The scientific results and conclusions, as well as any views or opinions expressed herein, are those of the authors and do not necessarily reflect the views of NOAA or the Department of Commerce.

Publisher’s note: Copernicus Publications remains neutral with regard to jurisdictional claims made in the text, published maps, institutional affiliations, or any other geographical representation in this paper. While Copernicus Publications makes every effort to include appropriate place names, the final responsibility lies with the authors.

Special issue statement

This article is part of the special issue “Tropospheric Ozone Assessment Report Phase II (TOAR-II) Community Special Issue (ACP/AMT/BG/GMD inter-journal SI)”. It is not associated with a conference.


MEIC has been developed and maintained by Tsinghua University, supported by the National Key R&D program of China (grant no. 2022YFC3700605). REASv3 has been supported by the Environmental Research and Technology Development Fund (grant nos. S-12, S-20, JPMEERF21S12012) of the Environmental Restoration and Conservation Agency of Japan and the Japan Society for the Promotion of Science, KAKENHI (grant no. 19K12303). The ANL-India emission inventory was partially funded by the National Aeronautics and Space Administration (NASA) as part of the Air Quality Applied Sciences Team (AQAST) program and by the Office of Biological and Environmental Research of the Office of Science in the U.S. Department of Energy in support of the Ganges Valley Aerosol Experiment (GVAX). The Argonne National Laboratory is operated by UChicago Argonne, LLC, under contract no. DE-AC02-06CH11357 with the U.S. Department of Energy. JPN emissions are developed by the Environment Research and Technology Development Fund (grant nos. JPMEERF20222001, JPMEERF20165001 and JPMEERF20215005) of the Environmental Restoration and Conservation Agency provided by Ministry of the Environment of Japan, and the FRIEND (Fine Particle Research Initiative in East Asia Considering National Differences) project through the National Research Foundation of Korea (NRF) funded by the Ministry of Science and ICT (grant no. 2020M3G1A1114622).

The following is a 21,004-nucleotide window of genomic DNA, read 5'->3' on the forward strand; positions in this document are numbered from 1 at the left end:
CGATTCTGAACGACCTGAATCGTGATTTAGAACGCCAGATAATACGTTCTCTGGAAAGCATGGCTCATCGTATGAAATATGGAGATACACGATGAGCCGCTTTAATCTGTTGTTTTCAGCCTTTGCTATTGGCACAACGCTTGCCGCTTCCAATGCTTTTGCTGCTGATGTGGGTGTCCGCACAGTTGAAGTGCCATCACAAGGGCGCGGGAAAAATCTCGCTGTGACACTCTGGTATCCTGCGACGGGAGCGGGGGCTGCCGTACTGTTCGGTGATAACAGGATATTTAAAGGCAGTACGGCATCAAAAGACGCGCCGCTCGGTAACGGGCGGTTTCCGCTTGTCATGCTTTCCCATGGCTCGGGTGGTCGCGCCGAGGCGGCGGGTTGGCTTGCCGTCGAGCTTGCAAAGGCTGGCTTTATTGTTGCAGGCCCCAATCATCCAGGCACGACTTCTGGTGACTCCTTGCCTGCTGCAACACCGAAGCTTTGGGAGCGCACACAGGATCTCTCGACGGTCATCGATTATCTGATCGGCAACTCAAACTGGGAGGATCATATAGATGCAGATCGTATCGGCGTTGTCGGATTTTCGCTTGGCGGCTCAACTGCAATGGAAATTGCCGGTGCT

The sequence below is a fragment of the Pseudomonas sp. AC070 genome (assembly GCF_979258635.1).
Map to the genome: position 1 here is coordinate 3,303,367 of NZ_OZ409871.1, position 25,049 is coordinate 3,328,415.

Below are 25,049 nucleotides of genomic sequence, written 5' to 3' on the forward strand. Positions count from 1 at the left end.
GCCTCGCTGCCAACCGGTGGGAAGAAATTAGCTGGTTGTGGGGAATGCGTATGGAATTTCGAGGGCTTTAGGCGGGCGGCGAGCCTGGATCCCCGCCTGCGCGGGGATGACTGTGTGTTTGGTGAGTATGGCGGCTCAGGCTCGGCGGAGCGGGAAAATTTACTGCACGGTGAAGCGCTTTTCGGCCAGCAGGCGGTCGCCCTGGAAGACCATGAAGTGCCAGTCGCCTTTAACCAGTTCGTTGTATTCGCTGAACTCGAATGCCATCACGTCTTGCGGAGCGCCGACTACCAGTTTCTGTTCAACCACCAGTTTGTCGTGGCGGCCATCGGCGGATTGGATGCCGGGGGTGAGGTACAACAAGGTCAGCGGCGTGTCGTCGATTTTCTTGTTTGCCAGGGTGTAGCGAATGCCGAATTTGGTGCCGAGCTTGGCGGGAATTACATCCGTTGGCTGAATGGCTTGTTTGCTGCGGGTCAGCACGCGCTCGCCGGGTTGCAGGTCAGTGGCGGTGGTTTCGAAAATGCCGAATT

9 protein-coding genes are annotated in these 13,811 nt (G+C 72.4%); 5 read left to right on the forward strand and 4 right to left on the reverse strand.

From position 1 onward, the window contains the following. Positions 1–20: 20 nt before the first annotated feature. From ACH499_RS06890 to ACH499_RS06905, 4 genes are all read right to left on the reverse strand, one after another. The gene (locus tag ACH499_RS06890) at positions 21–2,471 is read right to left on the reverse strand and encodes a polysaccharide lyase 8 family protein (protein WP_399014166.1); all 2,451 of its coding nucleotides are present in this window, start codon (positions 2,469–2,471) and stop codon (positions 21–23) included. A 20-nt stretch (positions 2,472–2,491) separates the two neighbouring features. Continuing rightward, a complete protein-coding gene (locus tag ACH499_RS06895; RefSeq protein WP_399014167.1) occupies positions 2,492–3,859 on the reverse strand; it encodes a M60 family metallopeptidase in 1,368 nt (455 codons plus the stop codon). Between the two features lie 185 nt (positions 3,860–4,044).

This compilation of the MIXv2 inventory has been supported by NOAA Cooperative Agreement with CIRES (grant nos. NA17OAR4320101 and NA22OAR4320151).

Financial support

This research has been supported by the National Key Research and Development Program of China (grant no. 2022YFC3700605), the Environmental Restoration and Conservation Agency of Japan (grant nos. S-12, S-20, JPMEERF21S12012, JPMEERF20222001, JPMEERF20165001,​​​​​​​ and JPMEERF20215005), the Japan Society for the Promotion of Science (grant no. 19K12303), the U.S. Department of Energy (grant no. DE-AC02-06CH11357), the National Research Foundation of Korea (grant no. 2020M3G1A1114622), and the Cooperative Institute for Research in Environmental Sciences (grant nos. NA17OAR4320101 and NA22OAR4320151).

Review statement

This paper was edited by Arthur Chan and reviewed by three anonymous referees.


Adam, M. G., Tran, P. T. M., Bolan, N., and Balasubramanian, R.: Biomass burning-derived airborne particulate matter in Southeast Asia: A critical review, J. Hazard. Mater., 407, 124760,, 2021.​​​​​​​